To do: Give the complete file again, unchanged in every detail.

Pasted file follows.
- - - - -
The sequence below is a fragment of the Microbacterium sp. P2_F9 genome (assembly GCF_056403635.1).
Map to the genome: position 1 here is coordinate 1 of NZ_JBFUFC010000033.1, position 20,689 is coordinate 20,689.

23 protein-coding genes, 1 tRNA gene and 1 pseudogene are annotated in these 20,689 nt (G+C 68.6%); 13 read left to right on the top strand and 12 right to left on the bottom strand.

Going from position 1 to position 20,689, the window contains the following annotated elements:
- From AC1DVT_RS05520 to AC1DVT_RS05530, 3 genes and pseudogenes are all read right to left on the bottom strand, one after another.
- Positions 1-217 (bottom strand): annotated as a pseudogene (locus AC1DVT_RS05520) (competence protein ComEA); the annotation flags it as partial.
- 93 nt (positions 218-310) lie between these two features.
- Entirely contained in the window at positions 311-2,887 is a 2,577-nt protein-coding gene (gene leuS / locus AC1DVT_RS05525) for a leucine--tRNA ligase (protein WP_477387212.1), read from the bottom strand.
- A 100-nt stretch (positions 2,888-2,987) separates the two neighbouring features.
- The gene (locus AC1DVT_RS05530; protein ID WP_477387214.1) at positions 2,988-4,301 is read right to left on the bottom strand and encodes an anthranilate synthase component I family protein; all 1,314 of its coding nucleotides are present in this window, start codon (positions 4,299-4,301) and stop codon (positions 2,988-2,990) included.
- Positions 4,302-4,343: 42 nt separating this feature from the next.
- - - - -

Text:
The sequence below is a fragment of the Microbacterium sp. P2_F9 genome (assembly GCF_056403635.1).
Map to the genome: position 1 here is coordinate 1 of NZ_JBFUFC010000033.1, position 20,689 is coordinate 20,689.

23 protein-coding genes, 1 tRNA gene and 1 pseudogene are annotated in these 20,689 nt (G+C 68.6%); 13 read left to right on the top strand and 12 right to left on the bottom strand.

Going from position 1 to position 20,689, the window contains the following annotated elements:
- From AC1DVT_RS05520 to AC1DVT_RS05530, 3 genes and pseudogenes are all read right to left on the bottom strand, one after another.
- Positions 1-217 (bottom strand): annotated as a pseudogene (locus AC1DVT_RS05520) (competence protein ComEA); the annotation flags it as partial.
- 93 nt (positions 218-310) lie between these two features.
- Entirely contained in the window at positions 311-2,887 is a 2,577-nt protein-coding gene (gene leuS / locus AC1DVT_RS05525) for a leucine--tRNA ligase (protein WP_477387212.1), read from the bottom strand.
- A 100-nt stretch (positions 2,888-2,987) separates the two neighbouring features.
- The gene (locus AC1DVT_RS05530; protein ID WP_477387214.1) at positions 2,988-4,301 is read right to left on the bottom strand and encodes an anthranilate synthase component I family protein; all 1,314 of its coding nucleotides are present in this window, start codon (positions 4,299-4,301) and stop codon (positions 2,988-2,990) included.
- Positions 4,302-4,343: 42 nt separating this feature from the next.